In this book, a writer recounts a farmer’s 15-month legal battle with the federal government.
For 40 years, 86-year-old C.P. Mincey put out a net for the purposes of catching fish in Garden City Beach, South Carolina. In 2013, while pulling in the net with his grandson, David Lane, the farmer discovered a dead dolphin caught in it. On the same day, his home was visited by two representatives of the South Carolina Department of Natural Resources and a federal agent from the National Oceanic and Atmospheric Administration to investigate the dolphin’s death. Mincey was later charged with a violation of the Marine Mammal Protection Act. He was bewildered—he firmly believed he had broken no laws, and had taken every reasonable precaution to avoid inadvertently ensnaring a dolphin. In addition, hundreds of dolphins, killed by a rampant virus, had washed ashore on the East Coast in the last year, raising serious questions about the farmer’s culpability. Nevertheless, he was formally charged and hit with an inexplicably onerous fine: $6,500. Mincey was furious, and hired his son-in-law, LaFon LeGette, a veteran attorney, to represent him at a federal hearing. Walker (Alaska Highway Flight Log, 2017, etc.) follows the 15-month legal clash in granular detail, a remarkably scrupulous display of journalistic rigor. In cases like these, it’s exceedingly rare for the government to lose. The crux of the author’s account is governmental abuse of power. As LeGette contends in his closing argument: “No matter the ruling of this Court, the Government will never be able to change the fact that it has abused the rights of a law-abiding citizen and purposely sought to damage his good name in an attempt to convict him of a crime he did not commit.” But the chief virtue of Walker’s reportage doubles as its principal vice—the microscopically presented details can be overwhelming. And while LeGette’s performance is impressive, the courtroom action is generally less than dramatic—the case hinges on technicalities like the lawfulness of the government’s seizure of property and the dolphin’s cause of death.
An intelligent study of governmental overreach hampered by legal minutiae.
Noted jazz and pop record producer Thiele offers a chatty autobiography. Aided by record-business colleague Golden, Thiele traces his career from his start as a ``pubescent, novice jazz record producer'' in the 1940s through the '50s, when he headed Coral, Dot, and Roulette Records, and the '60s, when he worked for ABC and ran the famous Impulse! jazz label. At Coral, Thiele championed the work of ``hillbilly'' singer Buddy Holly, although the only sessions he produced with Holly were marred by saccharine strings. The producer specialized in more mainstream popsters like the irrepressibly perky Teresa Brewer (who later became his fourth wife) and the bubble-machine muzak-meister Lawrence Welk. At Dot, Thiele was instrumental in recording Jack Kerouac's famous beat- generation ramblings to jazz accompaniment (recordings that Dot's president found ``pornographic''), while also overseeing a steady stream of pop hits. He then moved to the Mafia-controlled Roulette label, where he observed the ``silk-suited, pinky-ringed'' entourage who frequented the label's offices. Incredibly, however, Thiele remembers the famously hard-nosed Morris Levy, who ran the label and was eventually convicted of extortion, as ``one of the kindest, most warm-hearted, and classiest music men I have ever known.'' At ABC/Impulse!, Thiele oversaw the classic recordings of John Coltrane, although he is the first to admit that Coltrane essentially produced his own sessions. Like many producers of the day, Thiele participated in the ownership of publishing rights to some of the songs he recorded; he makes no apology for this practice, which he calls ``entirely appropriate and without any ethical conflicts.'' A pleasant, if not exactly riveting, memoir that will be of most interest to those with a thirst for cocktail-hour stories of the record biz. (25 halftones, not seen)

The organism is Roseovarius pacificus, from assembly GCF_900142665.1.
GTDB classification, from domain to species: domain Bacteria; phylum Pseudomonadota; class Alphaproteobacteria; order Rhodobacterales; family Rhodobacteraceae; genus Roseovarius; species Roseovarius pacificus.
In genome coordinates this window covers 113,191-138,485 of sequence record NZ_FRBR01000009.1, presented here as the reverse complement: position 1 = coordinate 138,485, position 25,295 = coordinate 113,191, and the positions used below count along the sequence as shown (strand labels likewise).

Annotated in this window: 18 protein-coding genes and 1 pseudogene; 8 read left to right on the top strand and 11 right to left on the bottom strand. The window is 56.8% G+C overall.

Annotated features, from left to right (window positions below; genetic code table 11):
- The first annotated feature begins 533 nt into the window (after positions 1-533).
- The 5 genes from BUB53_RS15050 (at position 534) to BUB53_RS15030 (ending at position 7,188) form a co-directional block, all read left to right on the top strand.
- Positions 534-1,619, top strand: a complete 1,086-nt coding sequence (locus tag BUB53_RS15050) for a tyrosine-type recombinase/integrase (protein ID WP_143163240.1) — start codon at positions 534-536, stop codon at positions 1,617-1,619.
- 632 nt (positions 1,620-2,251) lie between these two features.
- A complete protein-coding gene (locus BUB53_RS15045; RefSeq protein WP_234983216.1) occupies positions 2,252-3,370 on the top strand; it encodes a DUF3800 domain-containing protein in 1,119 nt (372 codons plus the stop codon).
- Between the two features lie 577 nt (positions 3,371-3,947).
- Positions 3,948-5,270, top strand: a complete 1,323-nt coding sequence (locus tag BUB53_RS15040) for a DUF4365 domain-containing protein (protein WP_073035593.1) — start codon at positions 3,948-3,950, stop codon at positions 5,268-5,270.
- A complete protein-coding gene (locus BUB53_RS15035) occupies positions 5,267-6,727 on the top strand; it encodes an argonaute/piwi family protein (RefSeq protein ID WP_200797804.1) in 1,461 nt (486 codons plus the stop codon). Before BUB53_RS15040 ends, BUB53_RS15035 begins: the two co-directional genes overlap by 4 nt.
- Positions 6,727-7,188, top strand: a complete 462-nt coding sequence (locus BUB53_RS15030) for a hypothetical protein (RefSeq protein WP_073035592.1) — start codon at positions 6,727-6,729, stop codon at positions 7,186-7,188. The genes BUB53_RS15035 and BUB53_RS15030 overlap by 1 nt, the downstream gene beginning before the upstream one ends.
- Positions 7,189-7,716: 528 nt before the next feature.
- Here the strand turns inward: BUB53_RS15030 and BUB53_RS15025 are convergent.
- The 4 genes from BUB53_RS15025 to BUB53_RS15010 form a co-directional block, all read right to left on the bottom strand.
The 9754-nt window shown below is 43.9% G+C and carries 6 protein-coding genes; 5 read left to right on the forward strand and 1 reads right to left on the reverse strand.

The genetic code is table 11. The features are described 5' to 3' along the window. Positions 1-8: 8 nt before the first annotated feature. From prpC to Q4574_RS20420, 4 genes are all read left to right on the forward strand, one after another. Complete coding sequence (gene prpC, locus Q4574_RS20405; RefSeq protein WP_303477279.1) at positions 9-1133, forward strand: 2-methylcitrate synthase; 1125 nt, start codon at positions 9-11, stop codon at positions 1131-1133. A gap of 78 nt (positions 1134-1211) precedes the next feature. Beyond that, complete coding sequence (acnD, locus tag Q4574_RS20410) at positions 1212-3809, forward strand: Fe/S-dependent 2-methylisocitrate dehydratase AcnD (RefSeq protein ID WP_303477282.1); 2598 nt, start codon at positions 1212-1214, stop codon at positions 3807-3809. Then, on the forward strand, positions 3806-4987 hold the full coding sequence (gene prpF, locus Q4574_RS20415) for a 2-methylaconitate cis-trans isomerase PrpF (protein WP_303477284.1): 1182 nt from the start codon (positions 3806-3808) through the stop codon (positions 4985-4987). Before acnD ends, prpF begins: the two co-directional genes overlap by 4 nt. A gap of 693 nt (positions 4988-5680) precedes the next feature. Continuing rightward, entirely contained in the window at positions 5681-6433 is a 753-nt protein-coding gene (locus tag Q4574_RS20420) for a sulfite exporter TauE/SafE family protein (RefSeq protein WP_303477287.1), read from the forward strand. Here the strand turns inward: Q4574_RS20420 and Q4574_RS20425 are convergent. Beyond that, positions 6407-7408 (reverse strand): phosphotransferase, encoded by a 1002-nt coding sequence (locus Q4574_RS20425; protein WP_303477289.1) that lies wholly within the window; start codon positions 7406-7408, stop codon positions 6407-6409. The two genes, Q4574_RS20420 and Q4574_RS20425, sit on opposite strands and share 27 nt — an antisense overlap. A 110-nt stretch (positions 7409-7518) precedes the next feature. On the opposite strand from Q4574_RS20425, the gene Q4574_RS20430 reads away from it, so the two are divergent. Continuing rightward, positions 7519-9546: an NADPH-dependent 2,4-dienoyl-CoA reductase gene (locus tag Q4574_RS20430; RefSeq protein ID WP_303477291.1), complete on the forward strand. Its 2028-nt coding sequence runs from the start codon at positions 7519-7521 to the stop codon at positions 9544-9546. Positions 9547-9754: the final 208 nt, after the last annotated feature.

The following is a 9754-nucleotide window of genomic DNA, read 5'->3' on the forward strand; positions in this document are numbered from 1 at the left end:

Privately published by Strunk of Cornell in 1918 and revised by his student E. B. White in 1959, that "little book" is back again with more White updatings.
Stricter than, say, Bergen Evans or W3 ("disinterested" means impartial — period), Strunk is in the last analysis (whoops — "A bankrupt expression") a unique guide (which means "without like or equal").